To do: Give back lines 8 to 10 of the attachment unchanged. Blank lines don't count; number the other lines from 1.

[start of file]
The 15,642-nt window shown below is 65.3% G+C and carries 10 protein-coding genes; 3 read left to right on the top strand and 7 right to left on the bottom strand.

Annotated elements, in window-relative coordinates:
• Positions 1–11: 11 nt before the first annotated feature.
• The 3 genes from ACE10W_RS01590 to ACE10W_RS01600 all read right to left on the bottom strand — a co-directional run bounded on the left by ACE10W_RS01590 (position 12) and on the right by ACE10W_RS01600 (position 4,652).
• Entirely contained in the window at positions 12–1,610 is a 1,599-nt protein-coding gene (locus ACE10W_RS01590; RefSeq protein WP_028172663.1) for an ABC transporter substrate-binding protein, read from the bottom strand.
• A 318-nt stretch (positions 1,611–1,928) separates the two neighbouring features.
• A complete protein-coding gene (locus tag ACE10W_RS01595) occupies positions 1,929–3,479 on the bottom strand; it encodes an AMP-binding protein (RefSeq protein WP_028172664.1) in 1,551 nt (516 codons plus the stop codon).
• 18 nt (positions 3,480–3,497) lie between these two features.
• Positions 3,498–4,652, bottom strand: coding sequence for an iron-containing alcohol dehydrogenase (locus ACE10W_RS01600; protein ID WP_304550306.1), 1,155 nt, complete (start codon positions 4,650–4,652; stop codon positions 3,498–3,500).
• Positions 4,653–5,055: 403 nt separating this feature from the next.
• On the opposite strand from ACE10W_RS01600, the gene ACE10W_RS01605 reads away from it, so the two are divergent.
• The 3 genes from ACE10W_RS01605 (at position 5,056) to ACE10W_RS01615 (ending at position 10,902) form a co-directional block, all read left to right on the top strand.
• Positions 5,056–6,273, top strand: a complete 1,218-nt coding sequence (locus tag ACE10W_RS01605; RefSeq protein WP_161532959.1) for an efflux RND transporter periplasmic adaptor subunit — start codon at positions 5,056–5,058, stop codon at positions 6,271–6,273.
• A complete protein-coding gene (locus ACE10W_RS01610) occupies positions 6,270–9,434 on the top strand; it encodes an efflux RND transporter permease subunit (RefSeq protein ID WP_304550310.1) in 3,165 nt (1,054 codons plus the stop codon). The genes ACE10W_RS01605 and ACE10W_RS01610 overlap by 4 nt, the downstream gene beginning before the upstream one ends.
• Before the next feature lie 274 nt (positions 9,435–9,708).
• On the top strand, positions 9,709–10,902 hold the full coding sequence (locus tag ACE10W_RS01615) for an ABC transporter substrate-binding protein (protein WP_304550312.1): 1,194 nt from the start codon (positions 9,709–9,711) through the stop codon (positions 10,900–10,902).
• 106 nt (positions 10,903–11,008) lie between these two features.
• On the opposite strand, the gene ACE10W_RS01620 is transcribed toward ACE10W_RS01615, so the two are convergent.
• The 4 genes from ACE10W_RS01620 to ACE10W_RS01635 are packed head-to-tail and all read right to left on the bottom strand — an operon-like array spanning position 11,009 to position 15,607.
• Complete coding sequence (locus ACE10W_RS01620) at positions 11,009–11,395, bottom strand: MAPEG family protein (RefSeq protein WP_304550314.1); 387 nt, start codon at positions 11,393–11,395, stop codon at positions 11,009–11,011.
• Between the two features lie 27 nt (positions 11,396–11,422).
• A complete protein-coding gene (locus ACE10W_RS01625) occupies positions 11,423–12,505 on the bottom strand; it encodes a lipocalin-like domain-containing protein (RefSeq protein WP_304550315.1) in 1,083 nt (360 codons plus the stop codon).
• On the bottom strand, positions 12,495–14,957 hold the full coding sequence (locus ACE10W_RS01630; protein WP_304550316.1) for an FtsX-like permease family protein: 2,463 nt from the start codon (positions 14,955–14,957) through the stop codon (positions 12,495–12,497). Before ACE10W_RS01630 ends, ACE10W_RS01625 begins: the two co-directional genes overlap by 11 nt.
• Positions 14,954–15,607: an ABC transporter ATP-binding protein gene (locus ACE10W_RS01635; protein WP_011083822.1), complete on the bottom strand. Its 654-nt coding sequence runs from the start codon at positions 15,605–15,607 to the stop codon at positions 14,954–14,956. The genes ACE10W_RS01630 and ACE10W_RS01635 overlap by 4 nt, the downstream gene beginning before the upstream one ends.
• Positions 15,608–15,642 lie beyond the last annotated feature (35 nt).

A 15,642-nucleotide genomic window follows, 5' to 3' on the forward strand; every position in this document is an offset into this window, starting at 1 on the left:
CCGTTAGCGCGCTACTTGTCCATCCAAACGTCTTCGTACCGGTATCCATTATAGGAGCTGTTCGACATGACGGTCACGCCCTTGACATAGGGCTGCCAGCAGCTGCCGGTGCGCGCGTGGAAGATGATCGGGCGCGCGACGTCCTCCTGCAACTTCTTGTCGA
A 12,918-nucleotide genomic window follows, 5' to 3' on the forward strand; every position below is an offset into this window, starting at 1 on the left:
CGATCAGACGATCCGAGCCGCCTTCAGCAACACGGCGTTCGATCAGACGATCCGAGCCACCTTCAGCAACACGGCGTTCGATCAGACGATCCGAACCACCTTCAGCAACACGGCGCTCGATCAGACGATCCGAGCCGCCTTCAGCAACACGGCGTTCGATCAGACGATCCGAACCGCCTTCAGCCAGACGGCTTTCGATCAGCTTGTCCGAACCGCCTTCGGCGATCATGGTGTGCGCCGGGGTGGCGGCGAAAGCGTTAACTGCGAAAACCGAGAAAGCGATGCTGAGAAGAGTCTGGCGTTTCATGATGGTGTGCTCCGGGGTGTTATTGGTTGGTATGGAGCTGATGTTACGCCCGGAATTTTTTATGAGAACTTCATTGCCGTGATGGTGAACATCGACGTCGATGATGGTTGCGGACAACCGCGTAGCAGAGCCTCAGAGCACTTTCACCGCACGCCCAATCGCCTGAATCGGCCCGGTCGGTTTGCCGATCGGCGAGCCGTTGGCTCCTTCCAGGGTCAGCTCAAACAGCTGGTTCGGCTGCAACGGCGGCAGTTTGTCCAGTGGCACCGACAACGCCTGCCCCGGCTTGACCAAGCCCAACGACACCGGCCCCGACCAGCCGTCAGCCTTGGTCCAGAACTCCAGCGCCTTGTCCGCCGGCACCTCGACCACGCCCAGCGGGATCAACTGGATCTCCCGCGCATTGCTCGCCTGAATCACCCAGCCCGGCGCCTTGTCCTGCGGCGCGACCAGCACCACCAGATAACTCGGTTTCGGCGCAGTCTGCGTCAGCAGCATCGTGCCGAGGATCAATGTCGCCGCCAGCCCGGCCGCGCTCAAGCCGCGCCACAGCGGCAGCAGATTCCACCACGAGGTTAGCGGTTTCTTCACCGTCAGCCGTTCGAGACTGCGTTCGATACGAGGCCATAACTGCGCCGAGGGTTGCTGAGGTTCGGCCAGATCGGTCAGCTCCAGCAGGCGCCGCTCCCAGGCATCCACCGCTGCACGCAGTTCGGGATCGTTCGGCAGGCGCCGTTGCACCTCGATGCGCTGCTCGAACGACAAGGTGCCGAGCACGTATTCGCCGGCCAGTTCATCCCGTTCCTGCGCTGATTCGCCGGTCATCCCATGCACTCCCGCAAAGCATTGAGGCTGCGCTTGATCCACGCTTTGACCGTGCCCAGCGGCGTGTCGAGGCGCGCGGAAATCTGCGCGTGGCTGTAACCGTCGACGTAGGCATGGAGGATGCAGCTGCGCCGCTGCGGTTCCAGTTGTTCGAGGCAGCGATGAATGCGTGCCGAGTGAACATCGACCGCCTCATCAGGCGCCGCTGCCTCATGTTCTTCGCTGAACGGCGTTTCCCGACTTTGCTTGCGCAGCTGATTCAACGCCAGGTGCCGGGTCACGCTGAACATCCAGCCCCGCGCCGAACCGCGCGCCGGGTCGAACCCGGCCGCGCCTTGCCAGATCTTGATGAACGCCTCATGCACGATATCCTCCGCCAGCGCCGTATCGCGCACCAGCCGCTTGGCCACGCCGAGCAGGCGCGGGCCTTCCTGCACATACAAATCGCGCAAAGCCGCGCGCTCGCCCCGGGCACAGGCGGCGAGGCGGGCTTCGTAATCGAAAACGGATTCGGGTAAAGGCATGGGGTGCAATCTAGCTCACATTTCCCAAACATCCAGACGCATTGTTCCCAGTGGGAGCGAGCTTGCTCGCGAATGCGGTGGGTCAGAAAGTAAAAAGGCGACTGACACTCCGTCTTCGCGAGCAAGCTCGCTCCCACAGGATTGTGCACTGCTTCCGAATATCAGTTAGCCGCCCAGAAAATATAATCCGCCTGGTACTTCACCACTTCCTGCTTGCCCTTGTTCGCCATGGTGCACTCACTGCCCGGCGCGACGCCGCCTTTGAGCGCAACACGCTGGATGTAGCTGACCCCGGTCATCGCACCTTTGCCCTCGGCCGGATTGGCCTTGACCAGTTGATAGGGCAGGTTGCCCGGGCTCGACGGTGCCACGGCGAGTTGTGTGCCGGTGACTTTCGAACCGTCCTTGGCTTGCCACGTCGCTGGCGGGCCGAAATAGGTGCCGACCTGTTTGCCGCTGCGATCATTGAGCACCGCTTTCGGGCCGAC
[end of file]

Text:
• 18 nt (positions 3,480–3,497) lie between these two features.
• Positions 3,498–4,652, bottom strand: coding sequence for an iron-containing alcohol dehydrogenase (locus ACE10W_RS01600; protein ID WP_304550306.1), 1,155 nt, complete (start codon positions 4,650–4,652; stop codon positions 3,498–3,500).
• Positions 4,653–5,055: 403 nt separating this feature from the next.